Brady Bennett, collections director for the IRS, said that by 2008, about 350,000 past-due tax records will be distributed among about 10 private debt-collection agencies. To guard against fraud, he said, the agencies will contact taxpayers only by telephone or mail -- not the Internet -- and will instruct them to send all payments directly to the U.S. Treasury, not the private collection agency.
One of the three companies selected by the IRS is a law firm in Austin, Texas, where a former partner, Juan Pena, admitted in 2002 that he paid bribes to win a collection contract from the city of San Antonio. He went to jail for the crime.
Last month the same law firm, Linebarger Goggan Blair & Sampson, was again in the news. One of its competitors, Municipal Services Bureau, also of Austin, sued Brownsville, Texas, charging that the city improperly gave the Linebarger firm a collections contract that it suggested was influenced by campaign contributions to two city commissioners.
Joe Householder, a spokesman for Linebarger, said it had resolved the issues raised by the Pena case in 2002 and that it believed it had acted properly in Brownsville. The mayor of Brownsville, Eddie Trevino Jr., said that the contract vote had been unanimous and scoffed at the accusations of misconduct.
The two other companies that have won debt-collection contracts from the IRS are Pioneer Credit Recovery of Arcade, N.Y., a division of the SLM Corp., and the CBE Group of Waterloo, Iowa.
The main objection so far to the privatization program is that it is more expensive than internal collection. "I freely admit it," Mark Everson, the tax commissioner, told a House of Representatives committee in March.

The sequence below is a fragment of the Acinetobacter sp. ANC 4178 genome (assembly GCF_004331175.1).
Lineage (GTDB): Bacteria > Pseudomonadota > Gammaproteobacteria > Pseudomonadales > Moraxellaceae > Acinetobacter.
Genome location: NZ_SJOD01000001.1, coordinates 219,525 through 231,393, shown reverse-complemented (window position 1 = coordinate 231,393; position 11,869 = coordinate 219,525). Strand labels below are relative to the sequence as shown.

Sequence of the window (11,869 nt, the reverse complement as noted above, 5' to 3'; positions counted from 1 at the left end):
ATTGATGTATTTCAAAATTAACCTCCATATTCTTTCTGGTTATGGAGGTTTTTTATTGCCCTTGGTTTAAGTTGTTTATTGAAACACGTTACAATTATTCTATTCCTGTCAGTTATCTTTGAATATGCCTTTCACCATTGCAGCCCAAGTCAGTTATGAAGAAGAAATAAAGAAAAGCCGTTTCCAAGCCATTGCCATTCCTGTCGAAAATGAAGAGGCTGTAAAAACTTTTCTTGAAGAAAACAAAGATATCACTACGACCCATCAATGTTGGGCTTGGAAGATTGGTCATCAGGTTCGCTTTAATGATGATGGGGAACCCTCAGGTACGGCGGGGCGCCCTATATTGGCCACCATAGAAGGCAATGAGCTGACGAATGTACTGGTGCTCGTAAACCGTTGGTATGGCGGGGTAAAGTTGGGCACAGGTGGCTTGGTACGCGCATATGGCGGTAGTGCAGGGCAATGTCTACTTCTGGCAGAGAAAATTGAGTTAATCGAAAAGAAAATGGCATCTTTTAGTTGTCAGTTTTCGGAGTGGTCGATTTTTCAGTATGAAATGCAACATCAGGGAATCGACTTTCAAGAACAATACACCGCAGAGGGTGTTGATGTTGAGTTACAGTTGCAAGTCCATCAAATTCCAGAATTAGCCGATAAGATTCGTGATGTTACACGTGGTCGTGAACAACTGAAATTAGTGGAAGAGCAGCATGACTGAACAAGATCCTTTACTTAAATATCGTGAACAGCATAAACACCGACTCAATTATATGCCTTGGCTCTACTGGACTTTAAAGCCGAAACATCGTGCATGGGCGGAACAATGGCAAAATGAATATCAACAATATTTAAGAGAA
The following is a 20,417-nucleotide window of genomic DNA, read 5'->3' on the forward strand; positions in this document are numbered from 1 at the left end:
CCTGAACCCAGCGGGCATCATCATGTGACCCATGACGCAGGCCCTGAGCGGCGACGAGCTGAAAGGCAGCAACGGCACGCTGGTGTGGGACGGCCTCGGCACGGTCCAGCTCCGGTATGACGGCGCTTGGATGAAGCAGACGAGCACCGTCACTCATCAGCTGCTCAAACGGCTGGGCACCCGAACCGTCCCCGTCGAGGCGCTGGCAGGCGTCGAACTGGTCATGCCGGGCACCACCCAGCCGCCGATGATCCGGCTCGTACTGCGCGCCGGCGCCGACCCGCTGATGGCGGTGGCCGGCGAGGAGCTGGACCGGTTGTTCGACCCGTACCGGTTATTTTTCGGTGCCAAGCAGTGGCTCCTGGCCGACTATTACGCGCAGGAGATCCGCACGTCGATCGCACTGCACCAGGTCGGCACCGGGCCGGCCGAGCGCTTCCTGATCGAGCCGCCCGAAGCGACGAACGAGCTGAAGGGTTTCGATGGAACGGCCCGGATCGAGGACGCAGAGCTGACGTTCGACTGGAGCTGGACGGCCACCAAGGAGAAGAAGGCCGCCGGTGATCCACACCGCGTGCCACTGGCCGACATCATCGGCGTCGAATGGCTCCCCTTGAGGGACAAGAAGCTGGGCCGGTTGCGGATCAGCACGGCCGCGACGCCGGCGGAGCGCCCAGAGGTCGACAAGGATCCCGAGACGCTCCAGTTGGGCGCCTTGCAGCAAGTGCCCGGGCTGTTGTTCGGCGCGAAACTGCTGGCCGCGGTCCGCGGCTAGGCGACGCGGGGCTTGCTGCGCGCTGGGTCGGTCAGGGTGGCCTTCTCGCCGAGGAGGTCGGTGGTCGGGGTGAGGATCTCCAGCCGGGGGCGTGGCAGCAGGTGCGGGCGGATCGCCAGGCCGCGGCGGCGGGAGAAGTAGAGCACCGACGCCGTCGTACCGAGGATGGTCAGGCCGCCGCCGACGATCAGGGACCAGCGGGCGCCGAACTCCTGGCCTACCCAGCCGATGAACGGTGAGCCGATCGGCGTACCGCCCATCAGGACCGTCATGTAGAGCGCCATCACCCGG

Privatizing government services is often promoted as a way to cut costs. But the government would probably net $1.1 billion from private debt collectors over 10 years, compared with the $87 billion that could be reaped if the agency hired more revenue officers, as Rossotti had recommended.
Taxpayer rights are at risk with privatization, Nina Olson, the IRS taxpayer advocate, warned Congress this year. "Because private collectors will operate under rules of profit maximization rather than the IRS' customer-service based policy," she warned, the private collectors may have less incentive to safeguard taxpayer rights.
Al Cleland, a retired IRS tax collector, predicted that using private collectors would cause some debtors to owe more.
"We always told people to get current on their taxes first, so they would not have more penalties added, and then work on paying off their back taxes," Cleland said. "A private collection agency has no incentive to tell taxpayers that, so people will pay more penalties."
Bennett of the IRS said that such advice was correct, but that it applied primarily to small-business owners, whose cases will not be sent to the private agencies.
Under federal budget rules, money spent to hire tax collectors is treated as a discretionary expense, and Congress is cutting discretionary spending. In business terms, the rules treat the IRS as a cost center, not as the government's profit center.